Every day, the goal of successful companies is to become more relevant in their various industries. However, only a few become hyper-relevant. This is important because of the ongoing digital transformations and the fact that digital consumers are in control. Companies, therefore, need to become hyper-relevant if they want to stand the test of the times we live in.
In addition to the truth that consumers choose hyper-relevant companies, these companies also tend to grow their returns on investments (ROI) in products, services, and customer experiences. This is because they continually improve their approach in order to keep pace with the ever-changing circumstances surrounding their consumer’s lives and market.
To become hyper-relevant, companies need to do these things:
Get Relevant Data about their Customers
Companies need to have a deep understanding of each individual customers’ motivations for purchase. To do this, they need to shift their focus away from traditional data gathered from website visits, social media posts or previous purchasing histories. These are no longer sufficient for becoming more relevant. Relevant data are information that is much more personal e.g. realtime health data transmitted via wearable biometric technologies.
These relevant data are available and customers are no longer surprised by companies’ interest in their lives. They are willing to share these data with companies if they are certain of (or trust in) getting value in return. According to the Accenture Strategy 2017 Global Consumer Pulse Research, about one-third of consumers surveyed expect the companies with which they engage to know more about them. Also, according to the Accenture, Digital Trust in the IoT Era, 2015 report, two-thirds are willing to share personal information with companies. Things become disastrous if the value exchange is broken.
Earn Trust Continually
Trust must be a key consideration for companies that want to become hyper-relevant. A company’s commitment to delivering the experiences that were promised and meeting customers’ expectations is paramount. Hyper-relevant companies understand their baseline level of trust and eliminate issues or irrelevant offers that detract from the trust quotient. They make trust sustainable by establishing a rigorous process and a robust, cross-functional governance structure to continuously measure trust and hyper-relevant effectiveness—and act on their findings. Most importantly, they manage trust as the critical growth enabler it is.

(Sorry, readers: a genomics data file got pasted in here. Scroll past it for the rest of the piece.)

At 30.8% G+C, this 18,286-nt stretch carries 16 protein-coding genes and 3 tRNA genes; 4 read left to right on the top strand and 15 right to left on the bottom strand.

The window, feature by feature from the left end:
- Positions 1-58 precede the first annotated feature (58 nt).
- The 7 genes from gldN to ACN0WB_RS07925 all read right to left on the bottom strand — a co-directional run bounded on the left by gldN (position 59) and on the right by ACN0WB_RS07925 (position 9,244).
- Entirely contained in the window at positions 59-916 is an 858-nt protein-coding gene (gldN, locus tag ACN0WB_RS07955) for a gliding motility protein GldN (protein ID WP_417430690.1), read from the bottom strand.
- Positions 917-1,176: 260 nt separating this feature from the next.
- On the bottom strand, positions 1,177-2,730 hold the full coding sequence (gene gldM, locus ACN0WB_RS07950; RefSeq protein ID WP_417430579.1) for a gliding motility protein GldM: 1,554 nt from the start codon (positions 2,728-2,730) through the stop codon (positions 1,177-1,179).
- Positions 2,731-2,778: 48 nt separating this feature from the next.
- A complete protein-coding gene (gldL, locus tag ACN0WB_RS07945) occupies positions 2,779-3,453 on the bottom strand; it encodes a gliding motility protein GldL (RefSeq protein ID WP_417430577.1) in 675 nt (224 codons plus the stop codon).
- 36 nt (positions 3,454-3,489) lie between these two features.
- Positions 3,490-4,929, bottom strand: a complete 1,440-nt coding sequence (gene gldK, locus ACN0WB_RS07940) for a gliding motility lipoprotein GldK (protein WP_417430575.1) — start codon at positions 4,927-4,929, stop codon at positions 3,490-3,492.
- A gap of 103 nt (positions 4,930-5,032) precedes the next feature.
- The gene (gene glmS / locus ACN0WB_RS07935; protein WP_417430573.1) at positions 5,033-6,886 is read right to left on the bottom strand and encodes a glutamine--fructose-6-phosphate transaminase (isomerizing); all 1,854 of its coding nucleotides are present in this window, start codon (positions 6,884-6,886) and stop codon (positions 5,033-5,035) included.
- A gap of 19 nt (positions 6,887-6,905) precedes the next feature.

Trust their Customers
As customers trust the companies, companies also need to trust their customers. However, digital transformation can erode this trust as the number of interactions companies have with customers goes up, as machines and as digital assistants play a larger role in capturing data and delivering services. To stay hyper-relevant, companies should start taking preventive actions by updating their data privacy and security practices. Companies must constantly present themselves as trustworthy, keeping their promises and upholding their end of the value exchange agreement.
Look beyond Traditional Customer Journey
Companies should identify and prioritize those areas in their customer journey where hyper-relevance can deliver added value and quickly address the unexpected. For example, companies in the airline industry can identify what they can offer once a customer has missed his/her flight. Traditionally, in situations like this, some airlines take care of booking the customer through to his/her final destination. However, customers need different things. Companies need to be able to identify what each individual customer want. Here, relevance becomes supremely important.
In addition to getting relevant data, companies also need to rethink data in order to get better perspectives. Rather than relying only on descriptive data analytics, relevant companies are moving towards predictive data analytics. Rather than relying only on what companies think, they should also collaborate the stakeholders to be able to get and mine real-time data about every consumer. In addition, companies should redouble their data security efforts by ensuring customers have full control of their data across touchpoints. They should eliminate duplicate requests for customer information and permissions. They should also make sure all customer data is secure and visible to employees on a need-to-know basis.
The main ideas for this article were derived from Accenture Strategy’s “Put Your Trust in Hyper-Relevance”